What the heck is a Chief Knowledge Officer?

It is a high-level position in a number of large regional firms. The individual is responsible for all aspects of knowledge and information about the firm. He or she focuses on making sure that knowledge doesn't just reside with the individual firm members, but is captured and then institutionalized within the firm so that he it can be accessed easily by all those who need it.

What this probably means is templates for audit engagements, checklists as well as established procedures to be following in tax return preparation, and a sophisticated client relationship management database. There is almost certainly a knowledge database on the firm's Intranet that might have, for example, questions to be asked for determining the scope of a consulting engagement for a manufacturing client.

So how does this relate to a smaller firm that can't afford a Chief Knowledge Officer? Here are ideas that came to me while I was a guest at The Rainmaker Academy business development class for 17 partners and soon-to-be partners from accounting firms from around the country.

  • I asked two attendees how they read the Practical Accountant. Their answer was they check out what features they want to read from the cover and then look in the table of contents for the departments in their specialty area. To me that's a mistake because the tax partner doing cost segregation work never sees the item in the Revenue Enhancers department on how one firm is outsourcing its costs segregation expertise to other accounting firms. Is there a better solution for the small firm? Sure-one of the other attendee's told me his accounting firm simply has different individuals responsible for certain subject and practice areas so that they inform firms members with a e-mail alert of developments that might impact them.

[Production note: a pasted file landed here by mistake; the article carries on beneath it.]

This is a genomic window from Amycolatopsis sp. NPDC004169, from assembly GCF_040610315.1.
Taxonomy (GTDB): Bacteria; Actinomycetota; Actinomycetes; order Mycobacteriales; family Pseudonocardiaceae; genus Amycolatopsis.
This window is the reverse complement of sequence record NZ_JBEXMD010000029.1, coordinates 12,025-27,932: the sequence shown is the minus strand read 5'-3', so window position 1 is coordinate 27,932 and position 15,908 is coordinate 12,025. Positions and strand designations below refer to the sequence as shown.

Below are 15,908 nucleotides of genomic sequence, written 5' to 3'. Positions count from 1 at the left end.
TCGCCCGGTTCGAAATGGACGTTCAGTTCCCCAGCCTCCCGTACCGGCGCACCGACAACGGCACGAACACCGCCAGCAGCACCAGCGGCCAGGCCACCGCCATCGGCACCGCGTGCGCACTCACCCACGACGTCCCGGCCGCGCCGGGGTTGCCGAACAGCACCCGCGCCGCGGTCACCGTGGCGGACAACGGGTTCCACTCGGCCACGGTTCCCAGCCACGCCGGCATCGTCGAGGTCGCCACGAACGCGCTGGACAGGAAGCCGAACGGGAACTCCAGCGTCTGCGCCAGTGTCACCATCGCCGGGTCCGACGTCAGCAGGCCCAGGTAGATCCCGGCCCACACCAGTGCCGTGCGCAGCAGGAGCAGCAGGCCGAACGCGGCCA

• How about recognizing important clients. Is that knowledge normally residing in the partner that serves that client and the managing partner? I was given a Rainmaker class directory with contact information for each attendee along with their pictures. In the age of technology, how about placing pictures of the key people of important clients in the firm's CRM database?

  • What about when a firm hasn't documented the practices and procedures of key soon-to-be departing personnel? Instead of just pushing them to complete some unfinished engagement, have them summarize, in writing, their practices and procedures for the firm so their successor can reap some benefit from it.

Bottom line: Every member of a smaller firm should be a knowledge officer, splitting the duties of that so-called "Chief Knowledge Officer," and thereby accomplishing similar results to those of the large regional firms, but utilizing their available tools and done with a limited budget.

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